As first and foremost a guitarist, do you ever find it strange that you have done so much electronic music?
Actually I wouldn't consider myself "first and foremost a guitarist." Mmainly I dabble. I've been lucky enough to inherit my father's good ear for music so I can quite quickly pick up how to play a "new" instrument, and I've never had the will to learn an instrument properly. I remember having piano lessons as a young girl and mostly I would have the tune down after one or two plays and I'd sit playing it, staring at the music in front of me, pretending I was reading the dots.
So, it just didn't work for me really. I'd say I dabble and ideas come and play themselves, and now you (we) can capture the vibe and feel of those dabblings so easily on a computer and edit them, things couldn't be better for us "dabblers"! Really though, I do know my basic chords and scales on the guitar and piano but I'm self-taught and I wouldn't call myself a "proper" musician, though I can sometimes do a pretty good impression of one.
Clearly, the fans love your work in the electronic arena. Do you have any particular producer or artist that you would love to work with?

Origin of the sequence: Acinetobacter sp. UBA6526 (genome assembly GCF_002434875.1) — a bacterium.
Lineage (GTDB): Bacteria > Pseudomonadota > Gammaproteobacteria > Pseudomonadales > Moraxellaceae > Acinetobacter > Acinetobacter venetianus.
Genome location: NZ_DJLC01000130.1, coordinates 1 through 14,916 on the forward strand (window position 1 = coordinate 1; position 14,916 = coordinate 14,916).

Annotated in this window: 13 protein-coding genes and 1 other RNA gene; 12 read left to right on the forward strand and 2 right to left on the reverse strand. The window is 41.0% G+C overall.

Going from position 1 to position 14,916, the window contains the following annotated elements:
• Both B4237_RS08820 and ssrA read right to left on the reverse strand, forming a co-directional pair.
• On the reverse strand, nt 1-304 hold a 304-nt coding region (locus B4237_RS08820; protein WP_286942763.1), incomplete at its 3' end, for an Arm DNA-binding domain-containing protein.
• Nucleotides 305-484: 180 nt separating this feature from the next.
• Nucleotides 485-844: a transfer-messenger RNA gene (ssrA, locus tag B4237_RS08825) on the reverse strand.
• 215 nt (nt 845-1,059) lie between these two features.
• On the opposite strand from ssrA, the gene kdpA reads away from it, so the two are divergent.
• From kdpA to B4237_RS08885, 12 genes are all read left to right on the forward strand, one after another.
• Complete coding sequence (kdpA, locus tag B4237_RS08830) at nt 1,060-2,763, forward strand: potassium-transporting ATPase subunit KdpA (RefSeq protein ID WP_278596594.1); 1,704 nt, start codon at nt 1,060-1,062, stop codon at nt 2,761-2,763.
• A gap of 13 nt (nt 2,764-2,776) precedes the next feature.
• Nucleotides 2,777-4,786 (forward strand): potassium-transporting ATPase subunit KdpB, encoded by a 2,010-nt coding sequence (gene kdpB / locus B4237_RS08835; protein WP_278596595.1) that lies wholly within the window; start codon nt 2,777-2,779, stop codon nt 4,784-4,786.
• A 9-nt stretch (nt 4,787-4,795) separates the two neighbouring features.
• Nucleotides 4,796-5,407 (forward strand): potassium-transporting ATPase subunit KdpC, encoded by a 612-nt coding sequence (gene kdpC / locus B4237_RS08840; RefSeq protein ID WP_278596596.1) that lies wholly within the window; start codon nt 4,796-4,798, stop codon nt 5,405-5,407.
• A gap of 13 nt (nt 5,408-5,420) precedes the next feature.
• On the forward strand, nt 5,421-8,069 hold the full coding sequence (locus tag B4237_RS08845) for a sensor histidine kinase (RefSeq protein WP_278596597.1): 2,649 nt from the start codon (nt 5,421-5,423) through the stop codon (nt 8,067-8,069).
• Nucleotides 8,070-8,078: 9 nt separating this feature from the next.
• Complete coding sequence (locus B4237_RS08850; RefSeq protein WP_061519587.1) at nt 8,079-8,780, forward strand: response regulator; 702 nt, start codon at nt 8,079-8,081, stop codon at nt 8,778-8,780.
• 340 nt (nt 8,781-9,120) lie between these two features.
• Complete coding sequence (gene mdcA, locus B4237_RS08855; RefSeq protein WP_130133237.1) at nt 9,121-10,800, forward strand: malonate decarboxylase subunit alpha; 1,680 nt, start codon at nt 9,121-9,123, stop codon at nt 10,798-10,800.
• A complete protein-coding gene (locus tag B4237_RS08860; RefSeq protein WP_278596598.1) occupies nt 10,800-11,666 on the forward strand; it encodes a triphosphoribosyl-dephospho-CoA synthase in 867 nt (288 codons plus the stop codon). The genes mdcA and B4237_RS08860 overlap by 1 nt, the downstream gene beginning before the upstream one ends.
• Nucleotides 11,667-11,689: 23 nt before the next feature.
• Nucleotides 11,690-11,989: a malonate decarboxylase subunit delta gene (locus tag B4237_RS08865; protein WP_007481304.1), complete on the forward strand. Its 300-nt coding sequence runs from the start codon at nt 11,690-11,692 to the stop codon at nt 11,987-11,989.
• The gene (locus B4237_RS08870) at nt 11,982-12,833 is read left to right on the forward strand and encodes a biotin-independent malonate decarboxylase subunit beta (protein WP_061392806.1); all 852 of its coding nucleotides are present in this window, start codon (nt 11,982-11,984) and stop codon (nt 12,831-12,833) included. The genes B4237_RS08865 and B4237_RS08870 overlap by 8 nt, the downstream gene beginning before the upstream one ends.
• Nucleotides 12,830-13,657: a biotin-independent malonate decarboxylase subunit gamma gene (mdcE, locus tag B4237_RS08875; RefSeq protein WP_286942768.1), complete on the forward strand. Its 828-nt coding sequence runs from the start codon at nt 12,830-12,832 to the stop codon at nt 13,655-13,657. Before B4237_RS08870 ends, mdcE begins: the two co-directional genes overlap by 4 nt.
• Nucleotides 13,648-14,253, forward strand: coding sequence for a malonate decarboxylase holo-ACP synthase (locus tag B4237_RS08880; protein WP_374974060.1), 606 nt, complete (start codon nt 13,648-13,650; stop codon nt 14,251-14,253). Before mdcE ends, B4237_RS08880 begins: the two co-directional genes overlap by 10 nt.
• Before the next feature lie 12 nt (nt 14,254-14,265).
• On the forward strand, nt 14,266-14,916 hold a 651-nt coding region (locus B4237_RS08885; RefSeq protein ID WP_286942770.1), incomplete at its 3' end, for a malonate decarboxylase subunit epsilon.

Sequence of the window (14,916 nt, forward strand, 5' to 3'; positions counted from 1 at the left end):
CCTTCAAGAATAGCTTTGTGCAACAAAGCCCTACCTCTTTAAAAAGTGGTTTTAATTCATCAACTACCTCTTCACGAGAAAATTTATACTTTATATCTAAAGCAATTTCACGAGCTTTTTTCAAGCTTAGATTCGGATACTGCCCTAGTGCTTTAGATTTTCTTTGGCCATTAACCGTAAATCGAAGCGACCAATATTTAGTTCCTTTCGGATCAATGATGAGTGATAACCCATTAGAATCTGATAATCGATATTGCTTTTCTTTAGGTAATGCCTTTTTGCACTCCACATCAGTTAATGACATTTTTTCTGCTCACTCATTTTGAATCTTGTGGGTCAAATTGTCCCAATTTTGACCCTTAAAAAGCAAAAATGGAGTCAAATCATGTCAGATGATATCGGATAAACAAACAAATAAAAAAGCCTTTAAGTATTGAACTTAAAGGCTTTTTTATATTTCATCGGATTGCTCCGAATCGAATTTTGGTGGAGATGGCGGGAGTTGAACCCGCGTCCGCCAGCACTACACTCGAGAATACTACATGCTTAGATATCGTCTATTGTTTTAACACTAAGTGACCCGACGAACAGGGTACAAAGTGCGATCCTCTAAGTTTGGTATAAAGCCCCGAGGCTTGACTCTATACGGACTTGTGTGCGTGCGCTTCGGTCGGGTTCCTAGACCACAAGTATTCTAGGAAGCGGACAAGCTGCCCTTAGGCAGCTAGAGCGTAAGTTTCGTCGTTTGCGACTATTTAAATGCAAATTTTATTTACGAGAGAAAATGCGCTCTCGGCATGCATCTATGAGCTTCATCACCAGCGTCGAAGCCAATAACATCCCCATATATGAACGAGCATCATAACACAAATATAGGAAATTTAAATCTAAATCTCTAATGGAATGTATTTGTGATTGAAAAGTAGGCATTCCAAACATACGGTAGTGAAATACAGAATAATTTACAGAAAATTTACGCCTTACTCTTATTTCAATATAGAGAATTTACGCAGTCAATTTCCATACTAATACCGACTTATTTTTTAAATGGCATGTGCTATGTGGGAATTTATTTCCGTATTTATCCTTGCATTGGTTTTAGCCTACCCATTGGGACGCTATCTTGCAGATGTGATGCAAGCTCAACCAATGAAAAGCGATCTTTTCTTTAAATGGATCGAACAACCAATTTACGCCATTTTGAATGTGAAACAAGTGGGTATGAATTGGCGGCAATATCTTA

Well, I wanted to work with AIM a while back but that didn't come off. Actually at the moment I've not been listening to much electronic music. I find I'm more into leftfield/acoustic/experimental music like Syd Matters, a totally inspirational album!
However, I would definitely love to try working with Hive--their Working With Sound album is great--the Memory Band and Diefenbach.
How can fans help get the word out about your album?
My manager would be best to respond to this I think! I know it helps to get reviews posted out there on the internet, on as many sites as possible, like Amazon, CD Baby etc., and my supporters have been great at doing that for me--thank you!
The other thing of course is to play the album to as many people as possible--obviously--and hope they like it and buy it and keep passing on the word. Maybe buy it as a present for friends' or family members' birthdays, christmas, etc. Phone in or email radio stations to request it, that kind of thing. Just letting people know it's out there and getting them to hear it, that's all you can do. The rest is--whatever happens--for more ideas I'd have to pass you over to Ian, my manager.